Sunday, March 13, 2022

Abraham and Aristotle

I've been listening to the History of Philosophy podcast. One thing that has struck me with some force is the great similarity of the three Abramhamic religions in taking up Plato and Aristotle, especially Aristotle. The Jews have Maimonides, the Muslims Avicenna, and the Christians Aquinas as the most prominent philosophers of their respective faiths, and these men might fairly be called followers of Aristotle.

And each of these faiths has contributed something unique and valuable to Aristotelian thought. I think of Avicenna in particular, since he was the first to apply Aristotle's distinction between essence and existence to metaphysics, and in particular to the unique Existent that is the transcendant God of Abraham. I hadn't know that fact before; he is not popularly credited for this advance among Christians who, say, study Aquinas.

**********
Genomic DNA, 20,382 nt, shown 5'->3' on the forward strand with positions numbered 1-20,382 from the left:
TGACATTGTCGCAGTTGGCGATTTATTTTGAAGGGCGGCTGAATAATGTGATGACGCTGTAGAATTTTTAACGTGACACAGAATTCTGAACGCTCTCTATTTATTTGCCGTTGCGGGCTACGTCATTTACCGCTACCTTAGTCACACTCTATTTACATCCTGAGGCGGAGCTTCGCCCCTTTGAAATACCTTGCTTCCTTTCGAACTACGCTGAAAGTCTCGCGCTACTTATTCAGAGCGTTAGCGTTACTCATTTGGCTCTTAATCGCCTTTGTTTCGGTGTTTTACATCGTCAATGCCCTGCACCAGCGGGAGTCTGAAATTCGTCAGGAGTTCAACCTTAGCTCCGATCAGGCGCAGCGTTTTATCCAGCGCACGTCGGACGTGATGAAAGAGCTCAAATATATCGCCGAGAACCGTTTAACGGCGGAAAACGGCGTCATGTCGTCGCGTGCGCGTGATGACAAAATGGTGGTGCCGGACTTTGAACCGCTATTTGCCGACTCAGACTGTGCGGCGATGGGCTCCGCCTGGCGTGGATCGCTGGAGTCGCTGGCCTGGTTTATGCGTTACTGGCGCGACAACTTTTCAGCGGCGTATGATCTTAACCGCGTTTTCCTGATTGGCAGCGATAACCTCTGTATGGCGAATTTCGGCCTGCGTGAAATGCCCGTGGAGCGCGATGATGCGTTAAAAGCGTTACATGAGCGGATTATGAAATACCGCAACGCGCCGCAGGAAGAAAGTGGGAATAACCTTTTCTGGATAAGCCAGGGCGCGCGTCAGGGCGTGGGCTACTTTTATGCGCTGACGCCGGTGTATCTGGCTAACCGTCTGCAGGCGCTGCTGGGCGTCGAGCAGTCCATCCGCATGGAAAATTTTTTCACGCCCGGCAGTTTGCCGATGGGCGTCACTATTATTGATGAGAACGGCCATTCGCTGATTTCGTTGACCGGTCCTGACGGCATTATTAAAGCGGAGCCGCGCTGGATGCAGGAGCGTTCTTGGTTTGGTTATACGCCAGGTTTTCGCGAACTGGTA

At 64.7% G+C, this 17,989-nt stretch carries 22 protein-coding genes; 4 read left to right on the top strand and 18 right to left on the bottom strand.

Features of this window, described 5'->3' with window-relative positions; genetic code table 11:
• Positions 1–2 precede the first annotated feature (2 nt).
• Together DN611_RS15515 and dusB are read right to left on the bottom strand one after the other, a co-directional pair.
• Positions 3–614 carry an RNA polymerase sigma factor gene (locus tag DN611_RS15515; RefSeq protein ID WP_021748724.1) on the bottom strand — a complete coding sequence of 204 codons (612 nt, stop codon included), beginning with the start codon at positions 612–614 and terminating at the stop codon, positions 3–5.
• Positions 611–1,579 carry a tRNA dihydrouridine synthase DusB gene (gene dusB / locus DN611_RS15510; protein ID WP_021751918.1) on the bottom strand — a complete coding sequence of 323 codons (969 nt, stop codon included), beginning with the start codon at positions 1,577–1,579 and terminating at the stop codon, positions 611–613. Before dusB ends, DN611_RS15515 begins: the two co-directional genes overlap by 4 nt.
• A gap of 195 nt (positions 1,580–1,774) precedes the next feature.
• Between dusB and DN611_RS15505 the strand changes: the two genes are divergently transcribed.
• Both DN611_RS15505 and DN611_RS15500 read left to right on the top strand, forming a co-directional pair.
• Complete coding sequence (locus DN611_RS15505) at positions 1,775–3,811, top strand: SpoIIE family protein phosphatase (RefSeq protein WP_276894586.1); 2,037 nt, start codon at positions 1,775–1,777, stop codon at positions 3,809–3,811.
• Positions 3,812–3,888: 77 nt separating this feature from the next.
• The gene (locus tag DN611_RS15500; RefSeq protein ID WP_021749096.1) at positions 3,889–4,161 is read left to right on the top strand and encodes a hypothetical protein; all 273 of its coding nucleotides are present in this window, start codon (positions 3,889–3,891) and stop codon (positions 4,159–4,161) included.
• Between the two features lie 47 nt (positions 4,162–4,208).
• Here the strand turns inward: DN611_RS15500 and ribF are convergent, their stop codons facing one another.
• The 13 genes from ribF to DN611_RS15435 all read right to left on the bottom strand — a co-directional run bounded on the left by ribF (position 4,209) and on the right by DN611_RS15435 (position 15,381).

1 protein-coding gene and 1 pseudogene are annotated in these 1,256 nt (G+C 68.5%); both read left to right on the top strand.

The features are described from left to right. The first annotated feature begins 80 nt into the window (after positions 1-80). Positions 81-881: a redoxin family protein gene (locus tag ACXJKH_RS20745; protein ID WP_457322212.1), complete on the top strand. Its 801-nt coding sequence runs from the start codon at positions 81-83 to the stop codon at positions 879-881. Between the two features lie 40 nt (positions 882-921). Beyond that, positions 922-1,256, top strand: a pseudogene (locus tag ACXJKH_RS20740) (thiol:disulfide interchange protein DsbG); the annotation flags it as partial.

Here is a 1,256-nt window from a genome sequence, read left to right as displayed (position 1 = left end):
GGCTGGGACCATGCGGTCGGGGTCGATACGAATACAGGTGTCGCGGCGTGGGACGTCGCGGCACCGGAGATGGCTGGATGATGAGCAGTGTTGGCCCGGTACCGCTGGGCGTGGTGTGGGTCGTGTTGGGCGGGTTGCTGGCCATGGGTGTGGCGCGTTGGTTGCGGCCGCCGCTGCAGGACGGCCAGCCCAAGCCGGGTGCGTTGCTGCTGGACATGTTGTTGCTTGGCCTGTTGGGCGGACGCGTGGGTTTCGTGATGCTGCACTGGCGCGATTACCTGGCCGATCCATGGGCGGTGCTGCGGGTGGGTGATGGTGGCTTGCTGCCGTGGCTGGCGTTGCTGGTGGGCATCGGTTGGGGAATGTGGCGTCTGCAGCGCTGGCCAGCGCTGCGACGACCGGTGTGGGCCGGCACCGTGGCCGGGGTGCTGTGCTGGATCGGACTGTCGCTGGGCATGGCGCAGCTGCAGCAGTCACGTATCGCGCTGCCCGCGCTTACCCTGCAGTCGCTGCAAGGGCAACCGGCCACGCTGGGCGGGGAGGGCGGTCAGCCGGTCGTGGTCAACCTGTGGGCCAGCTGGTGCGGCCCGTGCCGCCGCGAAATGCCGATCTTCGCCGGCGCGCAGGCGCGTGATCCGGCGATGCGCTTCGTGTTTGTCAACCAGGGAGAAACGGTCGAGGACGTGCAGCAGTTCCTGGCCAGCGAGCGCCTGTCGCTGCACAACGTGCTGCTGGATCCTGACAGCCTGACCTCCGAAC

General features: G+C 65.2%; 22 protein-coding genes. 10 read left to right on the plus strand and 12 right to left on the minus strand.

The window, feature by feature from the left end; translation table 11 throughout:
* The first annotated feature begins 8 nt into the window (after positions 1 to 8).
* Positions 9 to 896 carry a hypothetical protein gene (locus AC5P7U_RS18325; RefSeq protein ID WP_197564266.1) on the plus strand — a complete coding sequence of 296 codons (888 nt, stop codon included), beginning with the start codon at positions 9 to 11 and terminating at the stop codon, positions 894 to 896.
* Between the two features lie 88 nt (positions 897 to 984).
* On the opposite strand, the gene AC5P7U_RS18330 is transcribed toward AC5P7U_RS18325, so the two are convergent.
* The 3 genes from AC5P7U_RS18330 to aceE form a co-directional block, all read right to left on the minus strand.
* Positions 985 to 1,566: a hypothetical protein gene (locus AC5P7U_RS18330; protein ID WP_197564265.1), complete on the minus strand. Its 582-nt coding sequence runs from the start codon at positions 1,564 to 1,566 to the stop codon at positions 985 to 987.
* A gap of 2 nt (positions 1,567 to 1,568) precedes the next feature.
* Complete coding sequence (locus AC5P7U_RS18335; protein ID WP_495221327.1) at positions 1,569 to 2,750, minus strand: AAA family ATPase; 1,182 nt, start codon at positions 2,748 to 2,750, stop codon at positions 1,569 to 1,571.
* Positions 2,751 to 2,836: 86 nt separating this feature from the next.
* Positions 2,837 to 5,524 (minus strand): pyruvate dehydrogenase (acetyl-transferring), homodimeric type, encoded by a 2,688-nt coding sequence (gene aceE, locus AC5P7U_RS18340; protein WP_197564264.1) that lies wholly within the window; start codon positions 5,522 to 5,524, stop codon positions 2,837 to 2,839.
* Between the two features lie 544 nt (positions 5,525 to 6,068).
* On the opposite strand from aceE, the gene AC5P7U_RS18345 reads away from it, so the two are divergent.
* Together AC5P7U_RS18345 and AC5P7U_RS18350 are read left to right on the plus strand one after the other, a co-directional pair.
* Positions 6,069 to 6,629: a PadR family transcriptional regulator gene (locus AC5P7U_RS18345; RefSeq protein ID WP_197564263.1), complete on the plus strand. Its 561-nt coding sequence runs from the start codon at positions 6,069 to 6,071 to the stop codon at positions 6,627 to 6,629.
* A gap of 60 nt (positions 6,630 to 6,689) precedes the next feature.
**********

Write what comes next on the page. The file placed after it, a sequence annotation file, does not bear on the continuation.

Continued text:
As has become more and more apparent over the years with the secular world in ascendancy, these three faiths already share so much in common, most prominently belief in the an omnipotent, all-wise Creator. Yes, there are deep differences and these are not to be glossed over. But it would be of mutual advantage—and advantage to the health of the broader world—if they would cooperate more. Aristotle, it seems to me, would be a sound reason for gathering for cooperation people who don't normally mix. If we are going to build peace in this world, it ultimately has to be based in reason, not force, since reason is how we build agreement that is co-natural to everyone involved, that is, rooted in our nature as rational animals.